10 DIFFERENT TYPES OF FAILURES OF FLEXIBLE PAVEMENT

Flexible pavement consists of different layers like,

  • sub grade
  • sub-base course
  • base course and
  • Surface Course

If any one of the above layers becomes unstable or weakened it will result in the failure of the flexible pavement. Therefore it is very important to design and manufacture each layer with utmost care.

The different types of failures encountered in flexible pavements are as follows.

  1. Alligator cracking or map cracking (fatigue)
  2. Rutting of pavement layers
  3. shear failure cracking
  4. longitudinal crack
  5. frost heaving
  6. Lack of binding to the lower course
  7. reflection cracking
  8. Wave formation and corridor
  9. is bleeding
  10. pumping

1. Alligator or map cracking (fatigue cracking)

This is a common type of failure of flexible pavements. It is also known as fatigue failure.

Following are the primary reasons for this type of failure.


  • Movement relative to pavement layer material
  • repeated application of heavy wheel loads
  • Swelling or shrinking of the subgrade or other layers due to moisture variation

A sidewall with fatigue is visible in Fig-1.

Fig-1 Fatigue breakdown
Fig-1 Fatigue breakdown

2. Rutting of pavement layers

This type of failure leads to the formation of ruts. A rut is a depression or groove worn in a road by the travel of the wheels.

This type of failure occurs due to the following reasons.

  • Repeated application of load along the same wheel path results in longitudinal ruts,
  • as a result of wear of the surface course along the wheel path shallow rut,

Fig-2 shows a sidewalk with routing.


Fig-2 Routing
Fig-2 Routing

3. shear failure cracking

Shear failure results in the formation of a fracture or crack in the pavement material.

The following are the primary causes of shear failure breakdown.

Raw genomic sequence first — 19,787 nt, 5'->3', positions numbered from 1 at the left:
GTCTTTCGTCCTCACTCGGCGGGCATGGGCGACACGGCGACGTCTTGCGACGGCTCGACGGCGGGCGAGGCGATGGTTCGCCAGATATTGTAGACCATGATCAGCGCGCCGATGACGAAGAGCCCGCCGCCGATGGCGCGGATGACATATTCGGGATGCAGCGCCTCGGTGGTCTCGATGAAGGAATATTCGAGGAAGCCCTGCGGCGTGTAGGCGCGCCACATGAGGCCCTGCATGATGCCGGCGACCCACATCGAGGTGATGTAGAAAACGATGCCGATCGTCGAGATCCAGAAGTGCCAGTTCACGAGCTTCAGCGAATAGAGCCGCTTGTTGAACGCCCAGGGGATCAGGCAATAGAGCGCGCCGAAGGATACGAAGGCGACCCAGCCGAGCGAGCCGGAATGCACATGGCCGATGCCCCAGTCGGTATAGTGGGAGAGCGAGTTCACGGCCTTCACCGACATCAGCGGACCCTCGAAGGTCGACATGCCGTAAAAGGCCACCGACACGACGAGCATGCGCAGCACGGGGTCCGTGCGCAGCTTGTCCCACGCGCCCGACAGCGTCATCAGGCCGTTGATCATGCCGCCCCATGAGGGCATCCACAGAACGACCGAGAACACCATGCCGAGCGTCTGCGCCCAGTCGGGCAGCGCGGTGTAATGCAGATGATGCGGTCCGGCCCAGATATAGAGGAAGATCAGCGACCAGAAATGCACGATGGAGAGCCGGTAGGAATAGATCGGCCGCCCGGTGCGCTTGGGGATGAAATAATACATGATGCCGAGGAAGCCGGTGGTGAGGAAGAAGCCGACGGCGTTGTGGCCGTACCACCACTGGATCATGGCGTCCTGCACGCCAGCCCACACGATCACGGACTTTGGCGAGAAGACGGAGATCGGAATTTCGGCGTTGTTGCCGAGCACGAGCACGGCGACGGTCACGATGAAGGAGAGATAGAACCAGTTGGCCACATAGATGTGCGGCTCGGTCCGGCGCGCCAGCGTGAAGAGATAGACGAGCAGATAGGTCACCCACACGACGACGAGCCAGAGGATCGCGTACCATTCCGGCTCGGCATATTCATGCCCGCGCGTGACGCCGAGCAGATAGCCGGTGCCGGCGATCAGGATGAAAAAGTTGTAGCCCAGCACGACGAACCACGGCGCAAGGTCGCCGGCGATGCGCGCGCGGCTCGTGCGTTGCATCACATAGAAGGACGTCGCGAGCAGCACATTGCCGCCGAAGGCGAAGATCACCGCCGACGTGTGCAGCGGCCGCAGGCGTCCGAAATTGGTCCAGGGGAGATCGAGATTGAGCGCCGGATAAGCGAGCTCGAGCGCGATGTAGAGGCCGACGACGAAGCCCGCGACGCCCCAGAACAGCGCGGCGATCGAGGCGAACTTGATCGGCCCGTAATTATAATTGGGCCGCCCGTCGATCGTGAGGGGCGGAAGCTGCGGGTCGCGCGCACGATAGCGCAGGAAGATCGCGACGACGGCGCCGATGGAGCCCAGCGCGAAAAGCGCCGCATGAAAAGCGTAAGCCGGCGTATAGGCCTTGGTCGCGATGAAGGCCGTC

• excessive wheel loading
  • Low shear resistance of pavement mix

Figure-3 shows the shear failure of the pavement.

Fig-3 Shear Failure Cracking
Fig-3 Shear Failure Cracking

4. longitudinal cracking

These types of cracks extend over the entire thickness of the pavement.


The following are the primary causes of longitudinal cracks.


  • Inter-volume change in subgrade soils
  • filling material disposal
  • side slopes

Fig-4 shows a sidewall with longitudinal cracks.

Fig-4 Longitudinal Cracking
Fig-4 Longitudinal Cracking

5. frost heaving

Frost heaving causes upheavals in a localized portion of a pavement. The extent of frost heaving depends on the groundwater level and climatic conditions.

Fig-5 shows a sidewalk with frost protection.

Fig-5 Frost Heaving
Fig-5 Frost Heaving

6. Lack of bond with the bottom layer (pits and slippery)

When there is a lack of bond between the surface course and the underlying layer, part of the surface course loses the material forming patches and pits. Slippage cracking is one form of this type of failure.

Lack of prime coat or tackle coat between the two layers is the primary reason behind this type of failure.


Fig-6 shows a sidewalk with potholes and Fig-7 shows a sidewalk with slippery cracks.

Fig-6 Pits
Fig-6 Pits
Fig-7 Slippage Cracking
Fig-7 Slippage Cracking

7. reflection cracking

This type of failure occurs when a bituminous surface course is laid with few cracks on the existing cement concrete pavement. This crack is reflected in the same pattern on the bituminous surface.

Figure 8 shows a sidewalk with a reflecting crack.

Fig-8 Reflection Cracking
Fig-8 Reflection Cracking

8. making waves and corridors

Transverse fluctuations appear at regular intervals due to the unstable surface course due to stop-and-go traffic.

Fig-9 shows a sidewalk along the corridor.

fig-9 groove
fig-9 groove

9. is bleeding

Bleeding occurs from excess bituminous binder occurring on the surface of the pavement. The bleeding causes a shiny, glass-like, reflective surface that may be sticky to the touch. Commonly found in wheeled paths.

A sidewalk along the corridor is shown in Fig-10.


Fig-10
Fig-10

10. pumping

Water seeping or pumping out through cracks from under the pavement and is called fine pumping.

Figure 11 shows a sidewalk with pumping.

Figure-11 Pumping
Figure-11 Pumping

Reference

Highway Engineering by SK Khanna and CEG Justo


Er. Mukesh Kumar

Photo of author
Er. Mukesh Kumar is Editor in Chief and Co-Funder at ProCivilEngineer.com Civil Engineering Website. Mukesh Kumar is a Bachelor in Civil Engineering From MIT. He has work experience in Highway Construction, Bridge Construction, Railway Steel Girder work, Under box culvert construction, Retaining wall construction. He was a lecturer in a Engineering college for more than 6 years.